MG: And that's the problem. Superstars are glamorous, Nobel Prize winners are glamorous. Regional universities in rural South Jersey and solid, capable midfielders are not.
DS: What people remember are the unbelievably beautiful goals.
Soccer commentator: It's a brilliant run from Messi! Can he go all the way! It's one of the great Copa Del Rey final goals!!
DS: They may not realize that the seven maybe less glamorous passes that set up that eighth beautiful through ball were maybe, arguably, just as important, but they were much more mundane and they just involved simple movement to open spaces and, and people don't adequately value that.
More in a moment after this break.
Now back to our story.
John Hennessy: When we asked ourselves the question, "What could Stanford do to make a better contribution to the world?" we quickly converged on building a scholarship program that would bring the most talented students and prepare them to be leaders in the world, to lead on attacking [ÔøΩ].
MG: John Hennessy, President of Stanford University since 2000, widely considered one of the greatest presidents in Stanford history.
JH: As I began to think about the end of my term as President, I started to think was there something else, perhaps, we could do where we could build on everything we've put in place at Stanford and offer something that would be a great thing for the world?
MG: Not long before we talked, I took a walk across the Stanford campus and it's like entering a shrine to higher education. Everything is gleaming, gorgeous, groomed, green, that's all Hennessy's work; he has transformed the school, doubled the endowment from 11 to $22 billion, made it into maybe the greatest university in the world.
When we talked, he was just about to retire and thinking about his legacy.
JH: Many people, myself included, became increasingly concerned about what we saw as a void in great leadership around the world and in, in the public sector as well as in the private sector.
MG: Hennessy decided he wanted to start a graduate program, kind of like the Rhodes scholarship. Every year, it would bring 100 of the brightest, most accomplished college grads from around the world to Stanford and let them apply their minds to the problems of the world. He goes to his deans, then his trustees. Everyone loves the idea.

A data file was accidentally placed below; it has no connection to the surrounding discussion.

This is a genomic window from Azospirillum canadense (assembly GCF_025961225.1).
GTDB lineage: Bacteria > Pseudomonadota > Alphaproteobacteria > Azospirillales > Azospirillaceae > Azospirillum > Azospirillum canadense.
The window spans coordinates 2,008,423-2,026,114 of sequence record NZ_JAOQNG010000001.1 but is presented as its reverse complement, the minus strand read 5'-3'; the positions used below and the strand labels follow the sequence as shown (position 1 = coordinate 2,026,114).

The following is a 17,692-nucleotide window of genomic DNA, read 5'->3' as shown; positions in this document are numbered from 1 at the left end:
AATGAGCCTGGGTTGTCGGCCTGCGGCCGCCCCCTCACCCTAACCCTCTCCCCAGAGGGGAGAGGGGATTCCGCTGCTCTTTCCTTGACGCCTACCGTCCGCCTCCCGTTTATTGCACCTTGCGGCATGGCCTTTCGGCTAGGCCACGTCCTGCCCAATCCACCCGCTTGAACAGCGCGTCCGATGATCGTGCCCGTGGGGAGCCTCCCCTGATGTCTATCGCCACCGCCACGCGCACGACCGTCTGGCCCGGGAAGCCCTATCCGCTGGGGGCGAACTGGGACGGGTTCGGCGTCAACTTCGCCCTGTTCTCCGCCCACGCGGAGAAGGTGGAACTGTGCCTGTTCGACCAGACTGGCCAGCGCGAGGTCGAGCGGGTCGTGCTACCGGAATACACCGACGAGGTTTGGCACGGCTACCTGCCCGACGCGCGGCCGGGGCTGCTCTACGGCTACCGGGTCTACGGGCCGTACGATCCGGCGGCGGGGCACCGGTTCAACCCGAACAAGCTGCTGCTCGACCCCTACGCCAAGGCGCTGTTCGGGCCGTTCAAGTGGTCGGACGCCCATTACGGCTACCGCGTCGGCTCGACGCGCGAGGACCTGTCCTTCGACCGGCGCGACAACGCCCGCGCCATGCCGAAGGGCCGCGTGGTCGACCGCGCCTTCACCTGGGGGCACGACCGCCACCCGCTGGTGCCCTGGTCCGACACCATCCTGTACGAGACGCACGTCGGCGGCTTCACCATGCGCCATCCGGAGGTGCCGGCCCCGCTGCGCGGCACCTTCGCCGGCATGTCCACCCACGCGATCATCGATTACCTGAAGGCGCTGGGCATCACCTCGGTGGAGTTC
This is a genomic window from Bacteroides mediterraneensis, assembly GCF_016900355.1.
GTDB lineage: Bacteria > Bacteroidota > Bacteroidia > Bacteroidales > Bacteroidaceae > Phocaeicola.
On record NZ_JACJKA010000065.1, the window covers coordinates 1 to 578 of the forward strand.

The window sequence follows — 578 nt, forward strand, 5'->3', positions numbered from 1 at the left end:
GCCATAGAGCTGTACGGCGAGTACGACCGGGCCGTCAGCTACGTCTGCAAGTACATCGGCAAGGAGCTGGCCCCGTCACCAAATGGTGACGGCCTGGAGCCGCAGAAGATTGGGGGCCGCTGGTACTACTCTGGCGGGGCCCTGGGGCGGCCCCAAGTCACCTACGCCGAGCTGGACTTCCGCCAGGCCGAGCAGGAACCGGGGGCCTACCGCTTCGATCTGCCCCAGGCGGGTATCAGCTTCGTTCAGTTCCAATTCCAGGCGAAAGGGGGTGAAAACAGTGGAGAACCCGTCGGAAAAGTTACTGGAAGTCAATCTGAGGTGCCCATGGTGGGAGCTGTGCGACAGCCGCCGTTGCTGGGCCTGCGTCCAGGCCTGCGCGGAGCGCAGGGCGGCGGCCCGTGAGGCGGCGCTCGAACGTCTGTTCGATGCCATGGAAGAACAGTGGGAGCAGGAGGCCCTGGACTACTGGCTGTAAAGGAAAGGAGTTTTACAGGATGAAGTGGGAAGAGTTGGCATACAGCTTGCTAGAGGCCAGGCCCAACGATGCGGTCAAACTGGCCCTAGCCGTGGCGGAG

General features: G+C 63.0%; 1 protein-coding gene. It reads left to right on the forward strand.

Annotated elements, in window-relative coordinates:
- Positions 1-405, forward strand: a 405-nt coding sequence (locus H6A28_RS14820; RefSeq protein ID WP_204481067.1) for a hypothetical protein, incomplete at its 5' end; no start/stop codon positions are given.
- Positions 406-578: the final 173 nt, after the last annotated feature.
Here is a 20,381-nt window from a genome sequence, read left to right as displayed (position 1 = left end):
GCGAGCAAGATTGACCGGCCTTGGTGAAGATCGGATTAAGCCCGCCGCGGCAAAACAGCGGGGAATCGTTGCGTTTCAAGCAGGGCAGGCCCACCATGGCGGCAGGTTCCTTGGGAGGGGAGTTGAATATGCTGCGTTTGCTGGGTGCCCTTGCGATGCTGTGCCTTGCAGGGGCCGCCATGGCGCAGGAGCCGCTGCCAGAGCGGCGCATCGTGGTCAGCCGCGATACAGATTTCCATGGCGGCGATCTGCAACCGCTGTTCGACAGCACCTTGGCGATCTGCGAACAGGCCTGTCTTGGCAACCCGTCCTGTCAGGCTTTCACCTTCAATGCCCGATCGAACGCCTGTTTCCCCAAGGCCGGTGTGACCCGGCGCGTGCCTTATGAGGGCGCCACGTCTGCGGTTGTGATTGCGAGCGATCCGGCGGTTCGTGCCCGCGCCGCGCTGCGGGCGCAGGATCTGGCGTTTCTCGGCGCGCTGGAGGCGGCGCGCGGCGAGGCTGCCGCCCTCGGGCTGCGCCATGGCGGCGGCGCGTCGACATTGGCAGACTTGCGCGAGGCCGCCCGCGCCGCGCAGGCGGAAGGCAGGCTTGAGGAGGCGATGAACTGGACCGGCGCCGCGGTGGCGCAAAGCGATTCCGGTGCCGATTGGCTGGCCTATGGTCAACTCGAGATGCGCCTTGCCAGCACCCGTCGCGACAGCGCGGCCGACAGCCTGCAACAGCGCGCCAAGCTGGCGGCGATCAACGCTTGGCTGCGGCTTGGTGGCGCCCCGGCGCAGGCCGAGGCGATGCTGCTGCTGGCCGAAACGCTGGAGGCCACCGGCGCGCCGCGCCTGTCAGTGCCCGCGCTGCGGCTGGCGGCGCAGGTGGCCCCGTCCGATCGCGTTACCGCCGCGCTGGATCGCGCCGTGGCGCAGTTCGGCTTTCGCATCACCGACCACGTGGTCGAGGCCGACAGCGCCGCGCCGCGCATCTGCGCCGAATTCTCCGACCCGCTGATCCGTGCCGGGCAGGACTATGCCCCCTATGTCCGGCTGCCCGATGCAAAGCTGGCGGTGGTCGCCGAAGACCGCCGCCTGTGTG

JH: And then, over the summer, last summer, I went to Phil Knight and explained the idea to him and he was enthusiastic about it and came back a month later and said he'd help us make it happen.
MG: Remember, Phil Knight is the co-founder of Nike, a billionaire many times over and a serious philanthropist.
MG: How did you pick Phil Knight as someone to approach? Was he the first person you approached?
JH: I knew Phil had been concerned about leadership globally. He and I had had a good working relationship.
MG: And so he ends up giving 400 million. How does one arrive at that number? Is that a number you suggested to him or isÔøΩ?
MG: It's roughly half. I mean we'reÔøΩ Our goal is somewhere in the 750 to 800 to, to implement the entire program, secure it permanently. And so I think in the past, finding a naming gift that, of that scale is probably necessary and then you can find gifts to fill in the rest of it.
MG: It was my criticism of the Phil Knight donation that led Hennessey to get in touch with me. He wanted to explain his thinking which is, "John Hennessy wants to do a great thing for the world." So he sets up an $800 million graduate program for 100 elite students. He's the anti-Rowan, right? Hank Rowan wanted to start at the bottom and tries to lift as many people up as possible; Hennessy starts at the top and lavishes 800 million on the most exclusive group he can find. Rowan is a weak link guy. His world is soccer. Hennessy is playing basketball and he wants to focus his billions on the superstars.
MG: In the time you've been at Stanford, the, endowment went from what, from 11 to 22, is that right?